The study entailed consumer-led research conducted by the University of Goldsmiths, and the report provides guidelines for brands developing their own customer-facing bots in preparation for an AI first world. Its recommendations are informed by a thought-provoking set of findings: not least that people prefer to confide in a bot when it comes to finance and medical issues, but still like to know when a bot is a bot. In other words, bots should never be too humanoid.
As one participant in the research commented: “I would prefer the interaction with the AI over the human for things like budgeting and managing my money. I think it would be quite intrusive if an actual person was trying to advise you on your spending, but if you could set an AI goals to manage your money better, and you could get advice and tips, that would be a really nice feature.”
Our preference for bots in these circumstances is largely because there is a feeling that a bot will never judge you in the way a human might. Jonathan Crane, CTO of Amelia, argues that: “You are talking to a technology, providing information, and that technology isn’t judgemental. It can’t go further. It can’t misuse your information. And so we think there is going to be an increase in trust of Artificial Intelligence.”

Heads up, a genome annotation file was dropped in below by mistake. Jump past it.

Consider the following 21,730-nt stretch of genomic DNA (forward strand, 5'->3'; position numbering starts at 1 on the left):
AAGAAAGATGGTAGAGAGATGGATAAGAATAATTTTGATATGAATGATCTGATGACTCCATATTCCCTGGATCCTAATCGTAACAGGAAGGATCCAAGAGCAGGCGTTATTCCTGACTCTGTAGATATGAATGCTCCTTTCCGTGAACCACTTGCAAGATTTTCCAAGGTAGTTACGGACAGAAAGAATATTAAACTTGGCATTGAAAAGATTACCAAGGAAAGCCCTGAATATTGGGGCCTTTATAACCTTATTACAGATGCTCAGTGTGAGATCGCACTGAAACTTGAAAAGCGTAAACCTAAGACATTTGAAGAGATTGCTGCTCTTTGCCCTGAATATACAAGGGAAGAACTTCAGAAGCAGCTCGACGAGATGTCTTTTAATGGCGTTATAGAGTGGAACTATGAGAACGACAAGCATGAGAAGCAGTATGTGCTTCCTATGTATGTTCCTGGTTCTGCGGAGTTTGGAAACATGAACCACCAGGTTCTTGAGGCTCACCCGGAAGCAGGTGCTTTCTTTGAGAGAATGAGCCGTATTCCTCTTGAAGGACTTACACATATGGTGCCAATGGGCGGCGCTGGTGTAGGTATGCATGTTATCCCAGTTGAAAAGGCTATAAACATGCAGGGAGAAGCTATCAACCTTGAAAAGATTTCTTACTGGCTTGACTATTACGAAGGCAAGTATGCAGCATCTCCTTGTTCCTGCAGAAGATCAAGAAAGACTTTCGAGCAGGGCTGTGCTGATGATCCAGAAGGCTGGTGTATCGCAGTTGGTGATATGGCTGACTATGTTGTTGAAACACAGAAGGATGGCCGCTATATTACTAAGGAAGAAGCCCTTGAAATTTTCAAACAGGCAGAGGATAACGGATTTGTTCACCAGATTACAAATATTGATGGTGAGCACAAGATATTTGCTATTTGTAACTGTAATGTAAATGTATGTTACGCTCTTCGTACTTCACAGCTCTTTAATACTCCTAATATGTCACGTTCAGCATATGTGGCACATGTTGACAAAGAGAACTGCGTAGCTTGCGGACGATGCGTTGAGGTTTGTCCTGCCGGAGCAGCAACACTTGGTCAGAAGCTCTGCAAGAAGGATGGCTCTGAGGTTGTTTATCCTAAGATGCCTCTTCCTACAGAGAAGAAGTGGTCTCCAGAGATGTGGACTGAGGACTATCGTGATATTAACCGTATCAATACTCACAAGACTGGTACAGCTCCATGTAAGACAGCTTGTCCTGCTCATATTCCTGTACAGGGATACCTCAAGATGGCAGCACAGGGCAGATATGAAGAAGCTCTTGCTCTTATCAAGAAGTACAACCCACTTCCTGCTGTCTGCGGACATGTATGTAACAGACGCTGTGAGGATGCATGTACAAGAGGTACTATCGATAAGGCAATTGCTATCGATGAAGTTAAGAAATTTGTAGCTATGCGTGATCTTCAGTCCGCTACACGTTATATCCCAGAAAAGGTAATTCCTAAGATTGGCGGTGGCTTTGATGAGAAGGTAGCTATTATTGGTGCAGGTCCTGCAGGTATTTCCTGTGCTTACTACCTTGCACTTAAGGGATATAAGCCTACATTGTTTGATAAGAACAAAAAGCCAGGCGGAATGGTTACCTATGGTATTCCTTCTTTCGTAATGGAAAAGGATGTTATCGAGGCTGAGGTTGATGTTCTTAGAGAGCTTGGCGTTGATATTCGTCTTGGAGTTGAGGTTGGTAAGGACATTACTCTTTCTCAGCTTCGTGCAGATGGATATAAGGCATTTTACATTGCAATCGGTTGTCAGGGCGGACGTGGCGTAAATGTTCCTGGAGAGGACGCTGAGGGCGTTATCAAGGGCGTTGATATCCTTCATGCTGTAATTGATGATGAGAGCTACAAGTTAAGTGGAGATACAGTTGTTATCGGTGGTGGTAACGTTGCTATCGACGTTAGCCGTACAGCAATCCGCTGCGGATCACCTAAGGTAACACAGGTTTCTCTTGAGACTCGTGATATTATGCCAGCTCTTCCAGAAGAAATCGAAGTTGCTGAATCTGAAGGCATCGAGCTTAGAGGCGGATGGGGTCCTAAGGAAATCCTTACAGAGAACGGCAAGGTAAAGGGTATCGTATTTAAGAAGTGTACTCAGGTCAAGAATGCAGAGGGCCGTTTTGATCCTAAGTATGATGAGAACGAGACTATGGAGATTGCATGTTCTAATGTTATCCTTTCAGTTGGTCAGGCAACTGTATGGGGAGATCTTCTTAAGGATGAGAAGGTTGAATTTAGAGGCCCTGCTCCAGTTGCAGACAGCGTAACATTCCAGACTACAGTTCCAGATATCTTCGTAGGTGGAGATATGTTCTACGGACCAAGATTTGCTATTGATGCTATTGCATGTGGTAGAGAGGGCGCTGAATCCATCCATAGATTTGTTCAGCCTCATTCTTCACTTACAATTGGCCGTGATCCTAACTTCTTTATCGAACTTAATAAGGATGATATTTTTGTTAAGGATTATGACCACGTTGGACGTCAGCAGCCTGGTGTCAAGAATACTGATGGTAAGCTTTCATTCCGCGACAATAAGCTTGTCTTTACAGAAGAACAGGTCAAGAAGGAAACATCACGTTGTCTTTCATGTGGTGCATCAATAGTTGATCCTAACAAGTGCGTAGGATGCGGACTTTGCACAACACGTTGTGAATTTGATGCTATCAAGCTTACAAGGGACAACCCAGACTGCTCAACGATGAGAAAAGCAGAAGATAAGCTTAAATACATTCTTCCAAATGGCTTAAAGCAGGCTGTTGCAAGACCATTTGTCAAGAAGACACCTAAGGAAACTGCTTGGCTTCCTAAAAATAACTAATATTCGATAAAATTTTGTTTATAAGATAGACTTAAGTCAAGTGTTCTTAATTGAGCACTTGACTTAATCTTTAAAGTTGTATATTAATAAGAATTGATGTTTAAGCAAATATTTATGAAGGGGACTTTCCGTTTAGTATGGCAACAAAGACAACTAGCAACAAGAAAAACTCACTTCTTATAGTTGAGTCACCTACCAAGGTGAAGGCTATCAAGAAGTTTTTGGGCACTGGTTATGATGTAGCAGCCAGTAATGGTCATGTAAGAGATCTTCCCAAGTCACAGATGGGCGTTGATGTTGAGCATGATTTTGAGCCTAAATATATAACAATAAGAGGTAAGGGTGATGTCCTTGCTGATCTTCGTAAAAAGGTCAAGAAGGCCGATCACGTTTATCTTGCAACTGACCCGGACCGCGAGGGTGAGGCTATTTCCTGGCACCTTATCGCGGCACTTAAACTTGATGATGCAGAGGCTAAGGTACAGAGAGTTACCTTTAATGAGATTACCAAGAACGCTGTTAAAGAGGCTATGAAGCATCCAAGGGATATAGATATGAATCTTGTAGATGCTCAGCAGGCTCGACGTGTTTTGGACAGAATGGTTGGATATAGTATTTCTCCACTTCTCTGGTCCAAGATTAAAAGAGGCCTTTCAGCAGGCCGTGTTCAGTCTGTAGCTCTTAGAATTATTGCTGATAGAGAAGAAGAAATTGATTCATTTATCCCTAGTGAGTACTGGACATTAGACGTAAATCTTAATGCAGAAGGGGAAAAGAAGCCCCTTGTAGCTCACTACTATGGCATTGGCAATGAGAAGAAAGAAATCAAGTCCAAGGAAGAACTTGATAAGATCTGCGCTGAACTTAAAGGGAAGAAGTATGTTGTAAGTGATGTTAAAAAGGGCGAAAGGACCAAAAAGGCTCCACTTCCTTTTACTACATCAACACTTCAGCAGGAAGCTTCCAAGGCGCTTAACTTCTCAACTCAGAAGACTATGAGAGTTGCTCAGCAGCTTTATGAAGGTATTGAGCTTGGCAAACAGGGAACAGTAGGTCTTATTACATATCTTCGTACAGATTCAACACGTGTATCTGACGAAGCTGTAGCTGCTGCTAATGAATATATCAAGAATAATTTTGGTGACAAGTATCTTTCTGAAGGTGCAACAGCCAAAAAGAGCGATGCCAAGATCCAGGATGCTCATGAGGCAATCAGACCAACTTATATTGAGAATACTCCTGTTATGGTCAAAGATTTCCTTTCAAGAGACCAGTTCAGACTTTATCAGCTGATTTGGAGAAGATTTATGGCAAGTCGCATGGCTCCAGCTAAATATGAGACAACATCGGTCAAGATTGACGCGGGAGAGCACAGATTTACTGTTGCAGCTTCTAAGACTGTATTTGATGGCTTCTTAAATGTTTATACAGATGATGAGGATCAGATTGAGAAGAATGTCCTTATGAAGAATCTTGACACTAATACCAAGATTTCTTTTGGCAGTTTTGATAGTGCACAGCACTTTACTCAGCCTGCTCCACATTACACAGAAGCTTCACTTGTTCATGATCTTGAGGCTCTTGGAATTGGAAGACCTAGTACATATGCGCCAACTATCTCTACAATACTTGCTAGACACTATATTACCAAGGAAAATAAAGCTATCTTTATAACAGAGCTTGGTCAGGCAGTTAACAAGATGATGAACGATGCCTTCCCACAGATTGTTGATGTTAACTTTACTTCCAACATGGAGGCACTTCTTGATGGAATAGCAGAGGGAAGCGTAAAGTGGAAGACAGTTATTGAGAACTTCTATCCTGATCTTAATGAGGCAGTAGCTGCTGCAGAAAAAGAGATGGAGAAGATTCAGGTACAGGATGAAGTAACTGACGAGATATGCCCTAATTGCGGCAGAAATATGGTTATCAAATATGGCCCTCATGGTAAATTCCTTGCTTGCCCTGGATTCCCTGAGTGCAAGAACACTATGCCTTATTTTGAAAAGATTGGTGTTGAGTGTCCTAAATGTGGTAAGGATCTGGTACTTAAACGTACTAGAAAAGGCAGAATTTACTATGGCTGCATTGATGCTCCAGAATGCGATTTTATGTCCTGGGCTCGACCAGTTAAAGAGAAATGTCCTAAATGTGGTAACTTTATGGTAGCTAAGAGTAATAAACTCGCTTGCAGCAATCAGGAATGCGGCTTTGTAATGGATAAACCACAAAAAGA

Crucially, however, people are less forgiving of mistakes made by a bot than a human operator. A quantitative survey by Mindshare found that 61% agree with the statement: ‘It would be more frustrating if a chatbot couldn’t solve my problem than a human’. Field trials with Extreme Biometrics, where participants took part in a controlled experiment that explored changes in their stress levels when they completed a task using AI (SwiftKey) versus a human, support this bias.
Chatbots are increasingly used where people are spending more and more of their time – messaging apps. Sixty billion messages are already sent every day within WhatsApp, Facebook Messenger and the like – three times the number of SMS. This trend will be mirrored by brands that seek to implement chatbots on their own digital platforms, on their websites or embedded within apps over the coming months.
While this future will unfold quickly, bots come with a health warning. One site, for example, notifies users that: “Cleverbot learns from people. Things it says may seem inappropriate. Use at your own risk and with discretion.”
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